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Title: 'To entertain the fancy' : the orchestral concert song in England, 1740-1800
Author: Foster, Stephen Charles
ISNI:       0000 0004 5360 9805
Awarding Body: Goldsmiths College (University of London)
Current Institution: Goldsmiths College (University of London)
Date of Award: 2014
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The orchestral concert song is a genre of solo song with instrumental accompaniment written or adapted for concert performance. In eighteenth-century England it formed a major part of the output of many composers, both native and foreign, with the London pleasure gardens being the principal venue of performance. However, this genre has not received much scholarly attention, and such literature as exists is largely concerned with the secular cantata, which was very much in a minority in terms of the overall output. Furthermore, this literature has focussed on the music itself, giving little attention to the surrounding issues that caused the genre to come into being, to grow and eventually to decline. This study therefore endeavours to build on existing scholarship by not only discussing the other parts of the repertoire – namely the strophic song, the rondo and the aria – but also by examining the social and cultural influences upon the concert song as a whole. This examination precedes the historical account, which is in three parts: the early years (1740-1762); the period in which J.C. Bach and Arne were the predominant composers (1762-82); finally the later years of the century (1782-1800), during which the genre declined. The concluding chapter assesses current knowledge of the concert song, with a view to further investigation and potential revival.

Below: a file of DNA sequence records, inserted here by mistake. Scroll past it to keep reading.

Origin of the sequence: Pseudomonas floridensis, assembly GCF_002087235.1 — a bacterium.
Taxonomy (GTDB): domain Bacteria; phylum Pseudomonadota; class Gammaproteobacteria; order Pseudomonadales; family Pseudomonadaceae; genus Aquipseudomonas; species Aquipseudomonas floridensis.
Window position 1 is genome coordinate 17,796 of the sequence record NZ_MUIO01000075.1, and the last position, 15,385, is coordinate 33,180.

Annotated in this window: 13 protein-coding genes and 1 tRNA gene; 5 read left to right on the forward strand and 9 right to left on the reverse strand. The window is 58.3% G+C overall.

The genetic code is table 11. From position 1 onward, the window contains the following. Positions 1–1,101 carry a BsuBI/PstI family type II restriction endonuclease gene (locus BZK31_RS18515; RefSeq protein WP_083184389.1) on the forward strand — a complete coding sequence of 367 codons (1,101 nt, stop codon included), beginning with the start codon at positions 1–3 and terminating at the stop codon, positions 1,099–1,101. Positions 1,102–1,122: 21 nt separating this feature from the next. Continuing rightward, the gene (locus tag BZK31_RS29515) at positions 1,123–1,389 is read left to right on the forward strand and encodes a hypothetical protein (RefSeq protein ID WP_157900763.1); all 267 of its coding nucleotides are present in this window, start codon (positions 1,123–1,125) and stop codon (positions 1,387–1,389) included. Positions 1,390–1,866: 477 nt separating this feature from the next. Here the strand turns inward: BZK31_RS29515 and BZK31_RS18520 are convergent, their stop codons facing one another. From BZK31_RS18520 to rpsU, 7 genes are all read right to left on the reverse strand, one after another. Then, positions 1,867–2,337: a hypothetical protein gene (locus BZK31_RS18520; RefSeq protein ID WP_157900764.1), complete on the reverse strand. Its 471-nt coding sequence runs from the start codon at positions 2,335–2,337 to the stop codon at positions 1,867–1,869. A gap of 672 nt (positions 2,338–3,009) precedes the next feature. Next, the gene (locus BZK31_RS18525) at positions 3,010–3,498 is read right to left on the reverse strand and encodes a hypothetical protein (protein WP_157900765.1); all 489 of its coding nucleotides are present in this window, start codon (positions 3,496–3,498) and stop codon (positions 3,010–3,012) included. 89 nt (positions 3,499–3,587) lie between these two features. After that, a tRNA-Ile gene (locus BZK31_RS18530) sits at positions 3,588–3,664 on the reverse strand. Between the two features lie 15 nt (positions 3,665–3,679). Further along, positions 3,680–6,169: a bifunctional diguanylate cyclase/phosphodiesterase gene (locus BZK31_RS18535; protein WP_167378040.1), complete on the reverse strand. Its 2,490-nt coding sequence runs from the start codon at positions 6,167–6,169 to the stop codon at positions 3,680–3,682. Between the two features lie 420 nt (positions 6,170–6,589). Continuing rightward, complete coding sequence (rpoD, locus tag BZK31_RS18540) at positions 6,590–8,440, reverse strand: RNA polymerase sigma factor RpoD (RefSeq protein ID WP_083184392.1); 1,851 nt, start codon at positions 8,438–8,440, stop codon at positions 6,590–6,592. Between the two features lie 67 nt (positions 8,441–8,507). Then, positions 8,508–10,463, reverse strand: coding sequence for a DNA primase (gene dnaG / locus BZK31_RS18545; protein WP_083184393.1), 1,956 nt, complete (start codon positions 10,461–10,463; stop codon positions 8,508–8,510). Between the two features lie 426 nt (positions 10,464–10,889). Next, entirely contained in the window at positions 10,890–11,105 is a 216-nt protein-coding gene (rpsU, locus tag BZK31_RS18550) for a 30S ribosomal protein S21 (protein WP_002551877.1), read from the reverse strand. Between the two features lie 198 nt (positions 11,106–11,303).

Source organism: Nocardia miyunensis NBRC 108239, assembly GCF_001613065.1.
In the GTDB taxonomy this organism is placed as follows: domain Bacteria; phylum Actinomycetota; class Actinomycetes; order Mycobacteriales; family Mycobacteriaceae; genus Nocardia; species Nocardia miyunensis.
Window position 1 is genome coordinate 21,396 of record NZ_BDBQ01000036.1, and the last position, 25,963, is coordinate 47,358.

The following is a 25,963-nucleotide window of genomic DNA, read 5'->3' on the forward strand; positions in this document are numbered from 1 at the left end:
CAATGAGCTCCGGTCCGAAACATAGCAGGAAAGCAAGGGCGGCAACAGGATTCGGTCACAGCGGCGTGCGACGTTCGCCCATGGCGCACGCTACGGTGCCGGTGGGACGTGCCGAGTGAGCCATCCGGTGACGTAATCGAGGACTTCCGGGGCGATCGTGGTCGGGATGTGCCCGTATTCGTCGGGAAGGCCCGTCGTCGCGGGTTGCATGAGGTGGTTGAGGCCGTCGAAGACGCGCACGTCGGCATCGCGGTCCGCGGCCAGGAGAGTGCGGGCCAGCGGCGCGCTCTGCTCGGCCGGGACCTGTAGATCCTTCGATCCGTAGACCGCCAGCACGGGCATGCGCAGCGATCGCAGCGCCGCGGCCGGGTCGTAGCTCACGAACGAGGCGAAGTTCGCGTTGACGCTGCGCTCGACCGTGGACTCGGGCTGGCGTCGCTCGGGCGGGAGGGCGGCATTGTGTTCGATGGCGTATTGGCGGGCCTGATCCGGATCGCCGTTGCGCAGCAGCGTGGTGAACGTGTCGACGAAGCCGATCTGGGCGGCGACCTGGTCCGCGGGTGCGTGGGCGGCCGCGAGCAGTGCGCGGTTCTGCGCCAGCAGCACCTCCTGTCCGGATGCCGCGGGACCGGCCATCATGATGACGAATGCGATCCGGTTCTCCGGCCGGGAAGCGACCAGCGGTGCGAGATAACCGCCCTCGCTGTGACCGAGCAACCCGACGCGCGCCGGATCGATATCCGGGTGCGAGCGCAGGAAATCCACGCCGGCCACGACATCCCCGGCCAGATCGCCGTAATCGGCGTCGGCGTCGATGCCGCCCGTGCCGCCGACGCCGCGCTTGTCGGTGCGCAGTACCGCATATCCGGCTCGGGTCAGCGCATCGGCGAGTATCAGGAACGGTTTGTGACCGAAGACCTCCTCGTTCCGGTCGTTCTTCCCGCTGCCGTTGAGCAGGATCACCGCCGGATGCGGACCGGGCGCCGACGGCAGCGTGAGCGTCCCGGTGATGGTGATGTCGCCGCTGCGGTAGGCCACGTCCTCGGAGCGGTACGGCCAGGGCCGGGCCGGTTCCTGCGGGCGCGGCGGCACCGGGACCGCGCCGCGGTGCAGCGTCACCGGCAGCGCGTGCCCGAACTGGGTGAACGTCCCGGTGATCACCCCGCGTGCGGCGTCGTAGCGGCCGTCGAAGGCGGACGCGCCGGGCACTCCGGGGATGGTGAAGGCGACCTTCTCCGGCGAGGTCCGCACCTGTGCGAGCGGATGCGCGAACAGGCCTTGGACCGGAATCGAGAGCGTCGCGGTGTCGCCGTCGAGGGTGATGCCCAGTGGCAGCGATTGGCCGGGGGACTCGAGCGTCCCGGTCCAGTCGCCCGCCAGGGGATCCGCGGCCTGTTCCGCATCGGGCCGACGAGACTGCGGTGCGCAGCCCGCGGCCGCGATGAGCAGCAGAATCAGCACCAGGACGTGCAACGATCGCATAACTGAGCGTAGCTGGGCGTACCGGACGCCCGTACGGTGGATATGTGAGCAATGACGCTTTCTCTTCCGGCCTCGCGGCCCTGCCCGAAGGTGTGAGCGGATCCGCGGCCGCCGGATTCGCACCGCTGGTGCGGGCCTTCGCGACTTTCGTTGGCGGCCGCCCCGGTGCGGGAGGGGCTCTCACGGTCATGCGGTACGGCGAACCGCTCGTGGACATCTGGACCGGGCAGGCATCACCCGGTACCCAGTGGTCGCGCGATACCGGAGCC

Supervisor: Not available Sponsor: Not available
Qualification Name: Thesis (Ph.D.) Qualification Level: Doctoral
EThOS ID:  DOI: Not available